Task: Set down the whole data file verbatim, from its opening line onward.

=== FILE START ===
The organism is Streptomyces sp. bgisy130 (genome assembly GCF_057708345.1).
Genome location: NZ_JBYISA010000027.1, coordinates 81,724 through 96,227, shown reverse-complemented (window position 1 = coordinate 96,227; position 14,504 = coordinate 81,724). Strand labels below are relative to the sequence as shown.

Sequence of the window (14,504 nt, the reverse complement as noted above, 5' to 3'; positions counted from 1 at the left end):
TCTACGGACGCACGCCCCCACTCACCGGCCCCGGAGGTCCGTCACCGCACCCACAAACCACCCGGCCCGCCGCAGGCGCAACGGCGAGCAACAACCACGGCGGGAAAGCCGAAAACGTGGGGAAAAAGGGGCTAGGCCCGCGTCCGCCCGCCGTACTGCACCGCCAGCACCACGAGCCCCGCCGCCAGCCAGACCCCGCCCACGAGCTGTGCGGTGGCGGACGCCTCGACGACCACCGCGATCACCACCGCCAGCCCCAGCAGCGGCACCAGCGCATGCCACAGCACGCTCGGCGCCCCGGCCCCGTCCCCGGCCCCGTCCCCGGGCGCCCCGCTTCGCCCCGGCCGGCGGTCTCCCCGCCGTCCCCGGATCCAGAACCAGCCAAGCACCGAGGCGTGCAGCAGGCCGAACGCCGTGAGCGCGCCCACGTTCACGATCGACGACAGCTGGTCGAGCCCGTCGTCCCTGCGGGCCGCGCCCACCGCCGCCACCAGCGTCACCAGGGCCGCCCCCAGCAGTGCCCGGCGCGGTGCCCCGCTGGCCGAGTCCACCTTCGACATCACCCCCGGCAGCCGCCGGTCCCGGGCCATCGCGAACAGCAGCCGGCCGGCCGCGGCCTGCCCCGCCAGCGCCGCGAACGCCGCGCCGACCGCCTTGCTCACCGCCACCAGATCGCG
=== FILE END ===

The organism is Streptomyces sp. bgisy130 (genome assembly GCF_057708345.1).
Genome location: NZ_JBYISA010000027.1, coordinates 81,724 through 96,227, shown reverse-complemented (window position 1 = coordinate 96,227; position 14,504 = coordinate 81,724). Strand labels below are relative to the sequence as shown.

Sequence of the window (14,504 nt, the reverse complement as noted above, 5' to 3'; positions counted from 1 at the left end):
TCTACGGACGCACGCCCCCACTCACCGGCCCCGGAGGTCCGTCACCGCACCCACAAACCACCCGGCCCGCCGCAGGCGCAACGGCGAGCAACAACCACGGCGGGAAAGCCGAAAACGTGGGGAAAAAGGGGCTAGGCCCGCGTCCGCCCGCCGTACTGCACCGCCAGCACCACGAGCCCCGCCGCCAGCCAGACCCCGCCCACGAGCTGTGCGGTGGCGGACGCCTCGACGACCACCGCGATCACCACCGCCAGCCCCAGCAGCGGCACCAGCGCATGCCACAGCACGCTCGGCGCCCCGGCCCCGTCCCCGGCCCCGTCCCCGGGCGCCCCGCTTCGCCCCGGCCGGCGGTCTCCCCGCCGTCCCCGGATCCAGAACCAGCCAAGCACCGAGGCGTGCAGCAGGCCGAACGCCGTGAGCGCGCCCACGTTCACGATCGACGACAGCTGGTCGAGCCCGTCGTCCCTGCGGGCCGCGCCCACCGCCGCCACCAGCGTCACCAGGGCCGCCCCCAGCAGTGCCCGGCGCGGTGCCCCGCTGGCCGAGTCCACCTTCGACATCACCCCCGGCAGCCGCCGGTCCCGGGCCATCGCGAACAGCAGCCGGCCGGCCGCGGCCTGCCCCGCCAGCGCCGCGAACGCCGCGCCGACCGCCTTGCTCACCGCCACCAGATCGCG